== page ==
Many people wonder where their Social Security tax dollars go. Generally, out of every dollar you pay in Social Security taxes:
70 cents goes to a trust fund that pays monthly benefits to retirees and their families and to widows, widowers and children of workers who have died;
19 cents goes to a trust fund that pays for the health care of all Medicare beneficiaries; and
11 cents goes to a trust fund that pays benefits to people with disabilities and their families.
Your Social Security taxes also pay for administering Social Security. The administrative costs are paid from the trust funds described above and are less than one cent of every Social Security tax dollar collected.
Money not used to pay benefits and administrative expenses is invested. The U.S. government uses the money it has borrowed from Social Security – just as it uses money you may have invested in savings bonds – to pay for all the services and projects it provides for our citizens. And just as the government pays your interest on your bonds, so will it make good on its obligations to Social Security. You also need to know about Social Security’s financial stability. Each year, Social Security’s Board of Trustees reports on the financial status of the Social Security program.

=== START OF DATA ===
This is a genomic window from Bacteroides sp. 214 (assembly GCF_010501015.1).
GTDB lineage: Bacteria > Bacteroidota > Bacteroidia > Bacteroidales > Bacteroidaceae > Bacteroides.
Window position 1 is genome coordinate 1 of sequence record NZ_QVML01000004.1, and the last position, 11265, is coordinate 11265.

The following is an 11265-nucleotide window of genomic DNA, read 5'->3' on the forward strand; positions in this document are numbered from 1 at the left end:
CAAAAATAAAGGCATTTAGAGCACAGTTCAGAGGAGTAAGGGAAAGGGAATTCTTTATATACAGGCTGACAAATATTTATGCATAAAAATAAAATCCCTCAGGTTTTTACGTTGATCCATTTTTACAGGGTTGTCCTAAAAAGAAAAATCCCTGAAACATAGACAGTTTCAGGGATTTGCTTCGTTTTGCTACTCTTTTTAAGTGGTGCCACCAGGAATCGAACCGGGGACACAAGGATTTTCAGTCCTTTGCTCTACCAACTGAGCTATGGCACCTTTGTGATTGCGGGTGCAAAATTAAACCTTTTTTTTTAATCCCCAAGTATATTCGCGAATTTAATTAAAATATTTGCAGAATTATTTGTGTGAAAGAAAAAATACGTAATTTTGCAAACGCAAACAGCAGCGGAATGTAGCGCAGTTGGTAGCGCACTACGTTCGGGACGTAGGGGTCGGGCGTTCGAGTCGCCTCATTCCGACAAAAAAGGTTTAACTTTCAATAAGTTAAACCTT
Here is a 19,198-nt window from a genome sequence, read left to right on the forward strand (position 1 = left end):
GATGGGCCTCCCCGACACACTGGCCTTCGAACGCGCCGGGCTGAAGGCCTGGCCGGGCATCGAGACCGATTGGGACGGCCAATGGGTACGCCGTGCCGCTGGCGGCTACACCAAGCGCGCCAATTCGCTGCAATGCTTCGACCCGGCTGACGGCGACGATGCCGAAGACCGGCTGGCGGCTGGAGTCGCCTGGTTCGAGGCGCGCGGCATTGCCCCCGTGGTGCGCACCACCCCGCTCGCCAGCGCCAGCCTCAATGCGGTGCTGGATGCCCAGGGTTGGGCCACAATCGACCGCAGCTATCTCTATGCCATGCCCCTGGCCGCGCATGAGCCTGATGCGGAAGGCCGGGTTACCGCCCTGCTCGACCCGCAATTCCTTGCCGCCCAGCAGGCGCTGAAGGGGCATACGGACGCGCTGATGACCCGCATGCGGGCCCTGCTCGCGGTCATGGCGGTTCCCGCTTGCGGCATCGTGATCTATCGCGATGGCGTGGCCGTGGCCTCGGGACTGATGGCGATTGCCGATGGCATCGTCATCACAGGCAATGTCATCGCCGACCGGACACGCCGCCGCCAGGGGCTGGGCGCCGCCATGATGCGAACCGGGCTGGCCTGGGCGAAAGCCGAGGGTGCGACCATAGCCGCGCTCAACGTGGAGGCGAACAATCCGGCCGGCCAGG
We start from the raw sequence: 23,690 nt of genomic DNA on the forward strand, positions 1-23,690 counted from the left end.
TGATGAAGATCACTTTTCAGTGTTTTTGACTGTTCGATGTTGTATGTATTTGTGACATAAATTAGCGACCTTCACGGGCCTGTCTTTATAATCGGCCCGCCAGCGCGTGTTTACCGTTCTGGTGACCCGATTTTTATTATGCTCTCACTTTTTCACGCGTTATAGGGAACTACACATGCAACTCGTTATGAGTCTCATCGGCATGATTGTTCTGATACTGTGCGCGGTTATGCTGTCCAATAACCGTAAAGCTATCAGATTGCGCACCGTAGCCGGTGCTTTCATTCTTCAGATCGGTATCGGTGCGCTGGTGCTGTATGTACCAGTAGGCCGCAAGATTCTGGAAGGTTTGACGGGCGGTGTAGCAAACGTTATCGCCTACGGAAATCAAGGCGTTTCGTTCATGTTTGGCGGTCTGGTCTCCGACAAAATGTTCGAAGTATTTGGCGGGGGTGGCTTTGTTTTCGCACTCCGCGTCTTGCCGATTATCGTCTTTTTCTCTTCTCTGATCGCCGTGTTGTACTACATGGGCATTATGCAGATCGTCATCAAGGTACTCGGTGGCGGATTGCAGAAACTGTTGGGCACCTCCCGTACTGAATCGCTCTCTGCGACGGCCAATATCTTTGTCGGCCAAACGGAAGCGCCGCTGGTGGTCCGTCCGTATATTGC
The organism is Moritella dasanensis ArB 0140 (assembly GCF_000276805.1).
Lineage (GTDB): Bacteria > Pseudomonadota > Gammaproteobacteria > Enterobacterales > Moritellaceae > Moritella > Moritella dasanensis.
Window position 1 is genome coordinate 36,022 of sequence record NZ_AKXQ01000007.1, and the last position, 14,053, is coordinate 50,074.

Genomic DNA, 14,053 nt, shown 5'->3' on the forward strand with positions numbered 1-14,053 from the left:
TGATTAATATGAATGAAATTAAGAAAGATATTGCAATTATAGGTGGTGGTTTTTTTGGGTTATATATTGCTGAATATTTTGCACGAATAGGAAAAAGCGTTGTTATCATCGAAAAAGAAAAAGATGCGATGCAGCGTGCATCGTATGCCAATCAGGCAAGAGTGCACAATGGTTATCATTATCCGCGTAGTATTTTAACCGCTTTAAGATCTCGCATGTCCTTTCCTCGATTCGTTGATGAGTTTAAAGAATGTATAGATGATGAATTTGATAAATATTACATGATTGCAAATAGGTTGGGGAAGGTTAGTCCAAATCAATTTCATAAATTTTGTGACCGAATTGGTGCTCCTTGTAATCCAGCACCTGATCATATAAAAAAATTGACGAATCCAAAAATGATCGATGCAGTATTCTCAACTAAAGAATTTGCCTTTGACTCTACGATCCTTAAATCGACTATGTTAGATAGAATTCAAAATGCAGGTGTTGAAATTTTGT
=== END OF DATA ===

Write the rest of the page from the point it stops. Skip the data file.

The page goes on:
These reports are valuable tools for evaluating and ensuring the economic health of the Social Security system. The latest report indicates that the Social Security system, as currently structured, will be able to pay benefits well into the next century. This means Congress has the time it needs to make changes to safeguard the program’s financial future.
Will Social Security Be Available When I Retire?
According to the Social Security Administration’s 2016 Annual Report, Social Security will be fully funded until 2034. After that, if additional investment is not made in the program, Social Security will be able to pay retirees 75 percent of scheduled benefits until 2090.
You can calculate your future Social Security earnings by visiting our Social Security Retirement Income Calculator. Enter wages, age and planned retirement age, for yourself and your spouse and see an estimate of how much income you can expect to receive when you retire.